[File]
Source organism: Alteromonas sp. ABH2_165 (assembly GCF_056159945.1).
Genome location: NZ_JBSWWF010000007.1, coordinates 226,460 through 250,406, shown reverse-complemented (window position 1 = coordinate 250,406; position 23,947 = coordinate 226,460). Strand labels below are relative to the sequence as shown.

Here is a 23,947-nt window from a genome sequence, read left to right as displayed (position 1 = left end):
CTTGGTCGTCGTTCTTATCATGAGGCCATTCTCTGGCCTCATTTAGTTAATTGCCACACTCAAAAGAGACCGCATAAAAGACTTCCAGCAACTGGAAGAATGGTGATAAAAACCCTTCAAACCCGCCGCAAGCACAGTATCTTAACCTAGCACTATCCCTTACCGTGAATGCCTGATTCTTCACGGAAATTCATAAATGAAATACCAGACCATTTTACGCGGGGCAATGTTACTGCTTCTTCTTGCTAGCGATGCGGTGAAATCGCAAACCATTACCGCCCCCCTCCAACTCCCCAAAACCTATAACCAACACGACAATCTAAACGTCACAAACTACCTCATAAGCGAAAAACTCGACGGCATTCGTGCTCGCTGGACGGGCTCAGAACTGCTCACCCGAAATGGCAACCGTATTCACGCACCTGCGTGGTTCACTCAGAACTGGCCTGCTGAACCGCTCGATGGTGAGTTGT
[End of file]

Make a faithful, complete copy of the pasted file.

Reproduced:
Source organism: Alteromonas sp. ABH2_165 (assembly GCF_056159945.1).
Genome location: NZ_JBSWWF010000007.1, coordinates 226,460 through 250,406, shown reverse-complemented (window position 1 = coordinate 250,406; position 23,947 = coordinate 226,460). Strand labels below are relative to the sequence as shown.

Here is a 23,947-nt window from a genome sequence, read left to right as displayed (position 1 = left end):
CTTGGTCGTCGTTCTTATCATGAGGCCATTCTCTGGCCTCATTTAGTTAATTGCCACACTCAAAAGAGACCGCATAAAAGACTTCCAGCAACTGGAAGAATGGTGATAAAAACCCTTCAAACCCGCCGCAAGCACAGTATCTTAACCTAGCACTATCCCTTACCGTGAATGCCTGATTCTTCACGGAAATTCATAAATGAAATACCAGACCATTTTACGCGGGGCAATGTTACTGCTTCTTCTTGCTAGCGATGCGGTGAAATCGCAAACCATTACCGCCCCCCTCCAACTCCCCAAAACCTATAACCAACACGACAATCTAAACGTCACAAACTACCTCATAAGCGAAAAACTCGACGGCATTCGTGCTCGCTGGACGGGCTCAGAACTGCTCACCCGAAATGGCAACCGTATTCACGCACCTGCGTGGTTCACTCAGAACTGGCCTGCTGAACCGCTCGATGGTGAGTTGT